up. If you love the music you won’t be able to lay it down for long.”

By now it’s a well-known story that LeDoux combined his love of music with his love of the west. He wrote
songs about the rodeo life he was leading as he traveled the circuit, and soon discovered that a lot of
people wanted to hear those songs. After making 22 albums on his own, he signed with Capitol Records in
1991. His fan base continues to grow, encompassing all ages, and his live shows are legendary for their rip-
roaring excitement. He’s sold nearly six million records, without much radio airplay and counts among his
devoted fans Garth Brooks and Toby Keith. And though he doesn’t rodeo anymore, he still lives the cowboy
life on his working ranch in Kaycee, Wyoming.

Chris got sidetracked in 2000, dealing with an illness that required major surgery. His first album following
that life-changing experience, After The Storm, was a slightly more gentle project than his usual energized
rocking fare. It expressed his deepened appreciation for the small joys of the day. Now he’s onto the next
chapter of his life and back rocking as always, as this latest album reflects. As the songs look back and look
forward, LeDoux displays a respect for the cowboy ethic. Old pal Toby Keith, who joined LeDoux on1994’s
ode to chewing tobacco, “Copenhagen,” shows up as a writer on Horsepower’s “Rodeo Moon,” a song
based on the early years of LeDoux’s marriage, when he and his wife Peg led a rodeo vagabond life. “Blue
Bonnet Blues,” written by LeDoux, is a memory of his childhood home. “Buffalo Grass,” paints a musical
picture, as a lone man contemplates the despair of winter and looks forward to the rebirth of spring.
“Horsepower” celebrates moving a long at a fast pace. He’s even trying something completely different - a
Cajun song featuring Jo-El Sonnier, called “Pass My Hat.”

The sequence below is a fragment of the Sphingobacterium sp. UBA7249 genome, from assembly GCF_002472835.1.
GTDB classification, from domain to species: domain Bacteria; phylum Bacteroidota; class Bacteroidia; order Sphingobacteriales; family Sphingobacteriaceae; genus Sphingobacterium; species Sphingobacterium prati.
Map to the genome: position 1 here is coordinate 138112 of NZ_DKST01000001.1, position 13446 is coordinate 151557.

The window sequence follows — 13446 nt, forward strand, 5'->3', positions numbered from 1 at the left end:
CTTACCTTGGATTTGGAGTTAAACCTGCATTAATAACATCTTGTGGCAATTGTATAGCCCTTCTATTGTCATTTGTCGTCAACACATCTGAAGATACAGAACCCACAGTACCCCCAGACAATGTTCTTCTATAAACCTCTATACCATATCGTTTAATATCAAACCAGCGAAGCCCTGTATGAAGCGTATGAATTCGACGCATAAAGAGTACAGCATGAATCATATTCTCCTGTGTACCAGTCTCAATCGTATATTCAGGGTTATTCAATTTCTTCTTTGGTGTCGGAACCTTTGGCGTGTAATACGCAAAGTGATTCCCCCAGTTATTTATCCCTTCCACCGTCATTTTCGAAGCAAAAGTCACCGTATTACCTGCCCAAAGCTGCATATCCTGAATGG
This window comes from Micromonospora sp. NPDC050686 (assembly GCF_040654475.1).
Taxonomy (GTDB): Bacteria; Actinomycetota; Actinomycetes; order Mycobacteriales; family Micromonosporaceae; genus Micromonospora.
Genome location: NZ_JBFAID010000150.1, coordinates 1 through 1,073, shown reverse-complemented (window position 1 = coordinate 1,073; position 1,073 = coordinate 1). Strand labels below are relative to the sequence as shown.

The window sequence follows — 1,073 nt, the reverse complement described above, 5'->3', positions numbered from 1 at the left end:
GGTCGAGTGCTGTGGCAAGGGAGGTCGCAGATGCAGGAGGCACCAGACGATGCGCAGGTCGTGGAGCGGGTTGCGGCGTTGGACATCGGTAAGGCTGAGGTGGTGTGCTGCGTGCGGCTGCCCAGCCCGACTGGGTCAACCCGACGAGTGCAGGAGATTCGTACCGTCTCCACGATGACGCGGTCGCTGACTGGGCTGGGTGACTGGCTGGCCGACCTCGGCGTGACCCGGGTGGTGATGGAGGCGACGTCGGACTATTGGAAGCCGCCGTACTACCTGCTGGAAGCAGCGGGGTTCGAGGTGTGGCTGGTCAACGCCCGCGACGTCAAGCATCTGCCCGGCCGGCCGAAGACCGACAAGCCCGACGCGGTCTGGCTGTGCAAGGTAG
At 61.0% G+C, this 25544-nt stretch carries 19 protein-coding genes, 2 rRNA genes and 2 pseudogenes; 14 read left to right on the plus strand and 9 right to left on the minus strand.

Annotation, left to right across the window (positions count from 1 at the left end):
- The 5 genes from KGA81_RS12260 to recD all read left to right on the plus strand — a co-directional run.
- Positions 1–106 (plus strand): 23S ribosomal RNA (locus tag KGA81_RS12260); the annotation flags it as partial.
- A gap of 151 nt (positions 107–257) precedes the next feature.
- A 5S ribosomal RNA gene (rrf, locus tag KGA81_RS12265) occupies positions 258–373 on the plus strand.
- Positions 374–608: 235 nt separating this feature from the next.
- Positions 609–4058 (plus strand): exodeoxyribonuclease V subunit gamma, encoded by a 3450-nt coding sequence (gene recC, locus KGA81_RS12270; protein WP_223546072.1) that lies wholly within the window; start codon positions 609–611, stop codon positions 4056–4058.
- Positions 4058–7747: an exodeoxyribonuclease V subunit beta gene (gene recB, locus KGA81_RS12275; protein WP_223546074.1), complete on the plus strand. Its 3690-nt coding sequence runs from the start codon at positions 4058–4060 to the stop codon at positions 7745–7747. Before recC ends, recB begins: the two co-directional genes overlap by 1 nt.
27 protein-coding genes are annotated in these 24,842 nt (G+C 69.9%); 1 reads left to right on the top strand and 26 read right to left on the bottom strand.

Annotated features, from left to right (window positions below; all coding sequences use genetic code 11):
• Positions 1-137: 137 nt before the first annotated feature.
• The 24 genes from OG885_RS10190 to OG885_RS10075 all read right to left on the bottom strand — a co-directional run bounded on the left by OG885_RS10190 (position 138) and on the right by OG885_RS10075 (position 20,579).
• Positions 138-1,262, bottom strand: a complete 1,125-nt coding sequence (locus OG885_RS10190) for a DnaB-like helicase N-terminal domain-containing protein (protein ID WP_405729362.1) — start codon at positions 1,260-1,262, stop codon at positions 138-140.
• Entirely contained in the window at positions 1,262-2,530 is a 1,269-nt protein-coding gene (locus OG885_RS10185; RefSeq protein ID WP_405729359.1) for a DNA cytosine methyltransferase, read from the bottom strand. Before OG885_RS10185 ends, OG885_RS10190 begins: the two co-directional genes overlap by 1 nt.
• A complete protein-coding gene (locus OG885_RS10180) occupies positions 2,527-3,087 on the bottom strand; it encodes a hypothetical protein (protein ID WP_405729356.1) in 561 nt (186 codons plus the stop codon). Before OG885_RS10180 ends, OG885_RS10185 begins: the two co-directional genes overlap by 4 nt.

From top to bottom, Horsepower offers the full range of LeDoux’s strengths. It’s cowboy in some places,
rocking in others, but vivid and true everywhere.

Thanks to Capital Records for this information.
Chris LeDoux singing "Western Skies"
Release date:  July 1992
CD title:  "Whatcha Gonna Do With a Cowboy"
Buy it at:

March 9, 2005 - Chris LeDoux, singer/songwriter and rodeo champion and
acclaimed sculpture, passed away this morning at the age of 56 in Casper,
Wyoming. He had checked into the Casper Medical Center earlier this week
following complications from ongoing treatment for cancer of the bile duct,
and was surrounded by family and friends at the time of his death.

"All of us at Capitol Records and EMI Music are saddened at the
passing of Chris," said Capitol Nashville President and CEO Mike Dungan. "In a world
of egos and soundalikes, he was a unique artist and a wonderful man. We have
always been proud to represent his music, and honored to call him our friend. Our
thoughts go out to his wife Peggy and the LeDoux family."

LeDoux, a former world champion bronc rider, started playing music in his
teens, while he competed in rodeos, writing about his life on the circuit.
His songs captured the romance, the freedom, the dirt and the hurt of rodeo,
and drew fans who demanded tapes of his songs. LeDoux had recorded 22
albums on his own, when Garth Brooks mentioned his name in the hit song,
Much Too Young (To Be This Damn Old). As a result, LeDoux's music
became more widely known, and he signed with Capitol Records Nashville in 1990. He
released 15 since then, and sold nearly six million records.

In 2000, LeDoux was diagnosed with a liver disease, and successfully
underwent a liver transplant. Within six months of the surgery, LeDoux was
on tour again - throwing himself right back into the hard-driving,
full-force stage shows he was known for. Late last year he was diagnosed with cancer
and began undergoing radiation treatment.

A devoted husband and doting father, LeDoux spent his time off the road
with his family at their ranch in Kaycee, Wyoming.

Judy McDonough
Director, Media: Public Relations
Capitol Nashville
(from his bio on his website)